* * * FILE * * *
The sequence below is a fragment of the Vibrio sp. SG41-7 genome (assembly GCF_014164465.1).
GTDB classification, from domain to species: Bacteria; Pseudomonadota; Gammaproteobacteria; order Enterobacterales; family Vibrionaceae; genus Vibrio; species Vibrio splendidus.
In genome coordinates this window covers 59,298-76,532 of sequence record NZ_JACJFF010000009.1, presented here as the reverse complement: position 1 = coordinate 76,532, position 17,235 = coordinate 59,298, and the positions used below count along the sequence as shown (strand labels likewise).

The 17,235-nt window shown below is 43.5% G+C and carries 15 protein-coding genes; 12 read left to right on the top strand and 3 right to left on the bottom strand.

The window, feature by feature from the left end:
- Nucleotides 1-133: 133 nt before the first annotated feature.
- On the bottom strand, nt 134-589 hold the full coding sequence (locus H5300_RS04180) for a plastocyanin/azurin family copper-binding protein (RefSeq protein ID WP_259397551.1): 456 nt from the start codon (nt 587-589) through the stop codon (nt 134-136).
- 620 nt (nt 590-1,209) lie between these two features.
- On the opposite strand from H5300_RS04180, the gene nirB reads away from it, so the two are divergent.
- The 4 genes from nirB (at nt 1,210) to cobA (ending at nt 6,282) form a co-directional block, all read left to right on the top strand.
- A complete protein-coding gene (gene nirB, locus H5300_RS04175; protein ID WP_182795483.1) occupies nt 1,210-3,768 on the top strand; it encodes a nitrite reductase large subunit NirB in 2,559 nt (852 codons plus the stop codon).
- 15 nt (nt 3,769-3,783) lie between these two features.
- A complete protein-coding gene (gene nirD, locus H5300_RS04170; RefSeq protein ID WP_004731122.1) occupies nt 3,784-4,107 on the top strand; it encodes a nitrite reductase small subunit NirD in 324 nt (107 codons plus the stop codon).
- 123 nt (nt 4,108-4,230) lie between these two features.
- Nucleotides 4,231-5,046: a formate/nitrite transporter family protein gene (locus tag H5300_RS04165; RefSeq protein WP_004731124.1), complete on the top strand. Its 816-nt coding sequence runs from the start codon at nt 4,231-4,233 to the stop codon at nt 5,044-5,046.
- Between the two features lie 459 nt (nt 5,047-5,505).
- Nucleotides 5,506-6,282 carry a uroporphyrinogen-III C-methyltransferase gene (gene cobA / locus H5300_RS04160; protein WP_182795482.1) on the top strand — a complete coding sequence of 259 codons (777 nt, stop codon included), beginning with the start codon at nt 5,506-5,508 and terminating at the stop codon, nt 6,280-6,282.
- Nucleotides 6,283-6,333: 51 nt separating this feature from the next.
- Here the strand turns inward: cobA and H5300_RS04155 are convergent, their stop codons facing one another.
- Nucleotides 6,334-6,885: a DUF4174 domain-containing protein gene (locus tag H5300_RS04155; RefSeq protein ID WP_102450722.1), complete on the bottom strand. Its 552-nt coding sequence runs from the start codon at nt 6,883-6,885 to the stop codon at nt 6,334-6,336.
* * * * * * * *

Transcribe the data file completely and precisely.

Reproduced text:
The sequence below is a fragment of the Vibrio sp. SG41-7 genome (assembly GCF_014164465.1).
GTDB classification, from domain to species: Bacteria; Pseudomonadota; Gammaproteobacteria; order Enterobacterales; family Vibrionaceae; genus Vibrio; species Vibrio splendidus.
In genome coordinates this window covers 59,298-76,532 of sequence record NZ_JACJFF010000009.1, presented here as the reverse complement: position 1 = coordinate 76,532, position 17,235 = coordinate 59,298, and the positions used below count along the sequence as shown (strand labels likewise).

The 17,235-nt window shown below is 43.5% G+C and carries 15 protein-coding genes; 12 read left to right on the top strand and 3 right to left on the bottom strand.

The window, feature by feature from the left end:
- Nucleotides 1-133: 133 nt before the first annotated feature.
- On the bottom strand, nt 134-589 hold the full coding sequence (locus H5300_RS04180) for a plastocyanin/azurin family copper-binding protein (RefSeq protein ID WP_259397551.1): 456 nt from the start codon (nt 587-589) through the stop codon (nt 134-136).
- 620 nt (nt 590-1,209) lie between these two features.
- On the opposite strand from H5300_RS04180, the gene nirB reads away from it, so the two are divergent.
- The 4 genes from nirB (at nt 1,210) to cobA (ending at nt 6,282) form a co-directional block, all read left to right on the top strand.
- A complete protein-coding gene (gene nirB, locus H5300_RS04175; protein ID WP_182795483.1) occupies nt 1,210-3,768 on the top strand; it encodes a nitrite reductase large subunit NirB in 2,559 nt (852 codons plus the stop codon).
- 15 nt (nt 3,769-3,783) lie between these two features.
- A complete protein-coding gene (gene nirD, locus H5300_RS04170; RefSeq protein ID WP_004731122.1) occupies nt 3,784-4,107 on the top strand; it encodes a nitrite reductase small subunit NirD in 324 nt (107 codons plus the stop codon).
- 123 nt (nt 4,108-4,230) lie between these two features.
- Nucleotides 4,231-5,046: a formate/nitrite transporter family protein gene (locus tag H5300_RS04165; RefSeq protein WP_004731124.1), complete on the top strand. Its 816-nt coding sequence runs from the start codon at nt 4,231-4,233 to the stop codon at nt 5,044-5,046.
- Between the two features lie 459 nt (nt 5,047-5,505).
- Nucleotides 5,506-6,282 carry a uroporphyrinogen-III C-methyltransferase gene (gene cobA / locus H5300_RS04160; protein WP_182795482.1) on the top strand — a complete coding sequence of 259 codons (777 nt, stop codon included), beginning with the start codon at nt 5,506-5,508 and terminating at the stop codon, nt 6,280-6,282.
- Nucleotides 6,283-6,333: 51 nt separating this feature from the next.
- Here the strand turns inward: cobA and H5300_RS04155 are convergent, their stop codons facing one another.
- Nucleotides 6,334-6,885: a DUF4174 domain-containing protein gene (locus tag H5300_RS04155; RefSeq protein ID WP_102450722.1), complete on the bottom strand. Its 552-nt coding sequence runs from the start codon at nt 6,883-6,885 to the stop codon at nt 6,334-6,336.